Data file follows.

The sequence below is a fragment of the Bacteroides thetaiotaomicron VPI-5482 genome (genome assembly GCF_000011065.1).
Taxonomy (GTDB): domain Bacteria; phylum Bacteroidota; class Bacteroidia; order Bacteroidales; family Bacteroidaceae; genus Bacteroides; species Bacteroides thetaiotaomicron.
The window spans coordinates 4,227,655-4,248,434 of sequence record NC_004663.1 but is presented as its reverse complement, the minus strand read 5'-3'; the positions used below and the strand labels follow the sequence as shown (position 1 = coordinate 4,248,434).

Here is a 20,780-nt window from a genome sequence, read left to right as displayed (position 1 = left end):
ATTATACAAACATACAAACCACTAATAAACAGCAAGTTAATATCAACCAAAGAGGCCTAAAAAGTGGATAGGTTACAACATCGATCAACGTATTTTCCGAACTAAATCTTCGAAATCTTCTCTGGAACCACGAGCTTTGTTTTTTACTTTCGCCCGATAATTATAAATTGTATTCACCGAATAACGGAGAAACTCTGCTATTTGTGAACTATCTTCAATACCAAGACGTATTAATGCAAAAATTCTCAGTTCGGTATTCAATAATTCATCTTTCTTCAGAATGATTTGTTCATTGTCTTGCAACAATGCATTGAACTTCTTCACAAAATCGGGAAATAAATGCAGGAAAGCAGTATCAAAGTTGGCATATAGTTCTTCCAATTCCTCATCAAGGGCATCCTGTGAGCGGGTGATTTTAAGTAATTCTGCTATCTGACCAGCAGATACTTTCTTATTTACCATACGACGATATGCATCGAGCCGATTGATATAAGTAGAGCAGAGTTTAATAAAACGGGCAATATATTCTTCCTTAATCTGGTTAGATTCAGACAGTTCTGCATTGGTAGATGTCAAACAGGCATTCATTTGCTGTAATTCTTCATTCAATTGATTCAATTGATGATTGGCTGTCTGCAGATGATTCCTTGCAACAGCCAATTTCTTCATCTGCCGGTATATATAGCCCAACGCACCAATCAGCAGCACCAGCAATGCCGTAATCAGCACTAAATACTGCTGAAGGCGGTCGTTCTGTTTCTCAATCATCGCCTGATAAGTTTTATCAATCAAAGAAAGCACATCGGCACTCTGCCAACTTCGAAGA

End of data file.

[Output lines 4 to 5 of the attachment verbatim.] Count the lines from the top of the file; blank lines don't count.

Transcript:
Here is a 20,780-nt window from a genome sequence, read left to right as displayed (position 1 = left end):
ATTATACAAACATACAAACCACTAATAAACAGCAAGTTAATATCAACCAAAGAGGCCTAAAAAGTGGATAGGTTACAACATCGATCAACGTATTTTCCGAACTAAATCTTCGAAATCTTCTCTGGAACCACGAGCTTTGTTTTTTACTTTCGCCCGATAATTATAAATTGTATTCACCGAATAACGGAGAAACTCTGCTATTTGTGAACTATCTTCAATACCAAGACGTATTAATGCAAAAATTCTCAGTTCGGTATTCAATAATTCATCTTTCTTCAGAATGATTTGTTCATTGTCTTGCAACAATGCATTGAACTTCTTCACAAAATCGGGAAATAAATGCAGGAAAGCAGTATCAAAGTTGGCATATAGTTCTTCCAATTCCTCATCAAGGGCATCCTGTGAGCGGGTGATTTTAAGTAATTCTGCTATCTGACCAGCAGATACTTTCTTATTTACCATACGACGATATGCATCGAGCCGATTGATATAAGTAGAGCAGAGTTTAATAAAACGGGCAATATATTCTTCCTTAATCTGGTTAGATTCAGACAGTTCTGCATTGGTAGATGTCAAACAGGCATTCATTTGCTGTAATTCTTCATTCAATTGATTCAATTGATGATTGGCTGTCTGCAGATGATTCCTTGCAACAGCCAATTTCTTCATCTGCCGGTATATATAGCCCAACGCACCAATCAGCAGCACCAGCAATGCCGTAATCAGCACTAAATACTGCTGAAGGCGGTCGTTCTGTTTCTCAATCATCGCCTGATAAGTTTTATCAATCAAAGAAAGCACATCGGCACTCTGCCAACTTCGAAGA